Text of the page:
It may be a couple of days before I do the work on my new butterfly. I will post my findings then.

I'm guessing that the new resistor should be removed as it would probably make very dim light measurement impossible. But like I said, I should know more shortly.

If you want precise measurement from very bright to very dim, you would probably need two or more sensors. Keep in mind that the human eye can function in an enormous range of light intensities. Measuring all that with one light sensor is asking a lot.

These cadmium sulfide photoresistors have a "logarithmic" response. I think they have approximately 3k ohms of resistance in bright room light. That would explain why Atmel puts it in series with the 3k3 resistor. But in dim light, dim enough for a little night light to be effective, the sensor's resistance is several megohms.

I'm interested in turning on night lights when it's dark, so I haven't paid much attention to how it works in daylight, but it works.

Currently I'm using an old Butterfly without the extra resistor. The sensor reading maxes out with a reading of 0x3ff8 when the light is a little bit brighter than a night light would give. It actually works fairly well for it's intended purpose, but I figure if I increase the value of the series resistor, I could get more precise results in dim light. As a bonus, the battery current drain will decrease.

If you need measurements in very bright light, you might need to use a smaller resistor in series, instead of the 3k3 that Atmel uses.

Also keep in mind that these readings are all relative, and logarithmic (or should I say pseudo logarithmic). Getting absolute values of light intensity would require that it be calibrated, and probably calibrated at several light intensities.

The light sensor circuit is fairly simple. You could add more light sensors fairly easily. There are 4 more ADC channels available on port F, also known as the JTAG port.

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I think it would be interesting to find out the capabilities of the CdS cell on the Butterfly, but I also think that one shouldn't expect too much from a CdS sensor. They might serve well for say a light seeking robot, or to tell if it is daylight, and they were used on camera light meters until better technology came along. If you want high quality metering I think you are going to need to use a photodiode and signal conditioning, for example, Taos has many interesting products: http://www.taosinc.com/index.asp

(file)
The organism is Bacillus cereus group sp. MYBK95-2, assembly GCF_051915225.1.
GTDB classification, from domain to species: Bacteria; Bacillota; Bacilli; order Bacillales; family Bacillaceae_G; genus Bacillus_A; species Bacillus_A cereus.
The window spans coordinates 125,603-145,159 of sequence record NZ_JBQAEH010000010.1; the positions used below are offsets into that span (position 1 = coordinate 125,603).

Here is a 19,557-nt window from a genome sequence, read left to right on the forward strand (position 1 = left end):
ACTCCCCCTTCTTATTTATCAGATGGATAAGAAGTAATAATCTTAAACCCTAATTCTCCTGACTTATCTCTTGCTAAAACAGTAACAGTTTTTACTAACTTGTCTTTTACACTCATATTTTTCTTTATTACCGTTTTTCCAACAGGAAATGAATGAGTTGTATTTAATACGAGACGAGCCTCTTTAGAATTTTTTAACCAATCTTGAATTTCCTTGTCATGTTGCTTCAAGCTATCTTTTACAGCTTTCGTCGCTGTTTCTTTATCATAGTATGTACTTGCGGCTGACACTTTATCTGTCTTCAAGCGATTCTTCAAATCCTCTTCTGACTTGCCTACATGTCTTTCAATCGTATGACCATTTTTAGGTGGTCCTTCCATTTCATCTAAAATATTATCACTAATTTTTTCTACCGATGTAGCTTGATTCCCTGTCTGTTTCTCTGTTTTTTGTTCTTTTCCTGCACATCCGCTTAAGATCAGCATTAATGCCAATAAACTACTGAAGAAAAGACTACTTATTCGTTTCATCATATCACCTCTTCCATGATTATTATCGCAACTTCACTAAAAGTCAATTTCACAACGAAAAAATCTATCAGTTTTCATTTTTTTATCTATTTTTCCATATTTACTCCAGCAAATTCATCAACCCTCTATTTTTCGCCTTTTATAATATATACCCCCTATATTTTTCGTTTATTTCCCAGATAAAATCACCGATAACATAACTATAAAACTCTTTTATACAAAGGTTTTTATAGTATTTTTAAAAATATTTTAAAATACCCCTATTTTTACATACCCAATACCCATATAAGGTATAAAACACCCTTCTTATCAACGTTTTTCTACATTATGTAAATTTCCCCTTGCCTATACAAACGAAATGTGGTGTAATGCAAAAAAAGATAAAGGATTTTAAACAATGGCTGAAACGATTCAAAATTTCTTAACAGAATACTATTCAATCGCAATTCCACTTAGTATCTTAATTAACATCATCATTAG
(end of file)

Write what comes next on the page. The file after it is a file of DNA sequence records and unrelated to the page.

Smiley

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For the moment the CdS cell served me well. I had a working regulation loop using the mentioned sensor and some colorless diodes until my old butterfly accidentaly died (and now is happilly flying through microcontroller heaven, snurf :( ). I will leave the details on how it happened it's quite embaracing... :D
I'll check the proposed page for shure I will find something better there.

steve17 wrote:

Quote:
It may be a couple of days before I do the work on my new butterfly. I will post my findings then.

I am really courious of your findings. As it would be very helpfull to me if I would be able to use the two ex-LDR pins.
I am sorry for my obsession about the two ex-LDR pins, but I need the Jtag inteface for the regulation loop development.

In any case, this regulation loop is just a sample experiment of a light sensor, couple if diodes, a shoe box and a PI regulation loop for my diploma thesis (but still it should be working). The real issue I am researching is AVR programming in Linux environment. That becouse I do not need to be so picky. It just has to work. Regardless to the said I will treasure the given advices.
When it would be finished I will post it between my projects.

THX a lot for your kind answers.

BTW... smileymicros.com seems quite interesting... I'll forward the link to some interested friends.. ;)

Radovid
---
You would fall from the edge of the world, they said.
---

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I tested the new butterfly. I added the LDR I got from Smiley. As expected, it wasn't as sensitive as my old Butterfly because of the extra resistor in parallel with the sensor.

The reading maxed out at 2b0 in a dimly lit room. It wouldn't go higher than that. In fact 2b0 is what it read with no LDR connected.

I removed the resistor and it worked okay. The readings were somewhat highter than I got with my old butterfly. It seems the LDR from Smiley, and also some I got from Digikey, had a somewhat higher resistance than the one Atmel used. I guess that's okay though.

For instance near a window on a cloudy day, I got 1f5 on the new one, 0d2 on the old one. In a moderately lit room I got 3a1 on the new one, and 2a7 on the old one.

Well anyway I am most interested in dim light for this project so I replaced the 3k3 ohm series resistor with a 330k ohm one. You wouldn't want to do that because you will lose sensitivity in bright light. You might want to increase it a little though if you want more dim sensitivity at the expense of bright sensitivity.

I still have no idea why Atmel added that resistor. It doesn't make sense to me.

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I don't know if you've ever unsoldered an SMD resistor. Today was my first time, but I read about it, and I just bought a controlled temperature soldering station.

I put a little solder on the tip and laid it across the resistor The solder melted quickly and I pushed the resistor off its pads onto a clear area of the board with a toothpick in my other hand.

When I removed the iron, the resistor stuck to it, but banging my fist holding the iron on the table shook it off.

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Hi, sorry for replying to such an old post..
I am using Butterfly as a light trigger for my DSLR.
I added a regualr LDR I took from a night lamp. It was maxing the reading at arround 7xx before. After reading this thread I removed the resistor, and now I am going all the way to 100x. Which helped me to increase the sensitivity. Thank you Steve for this finding.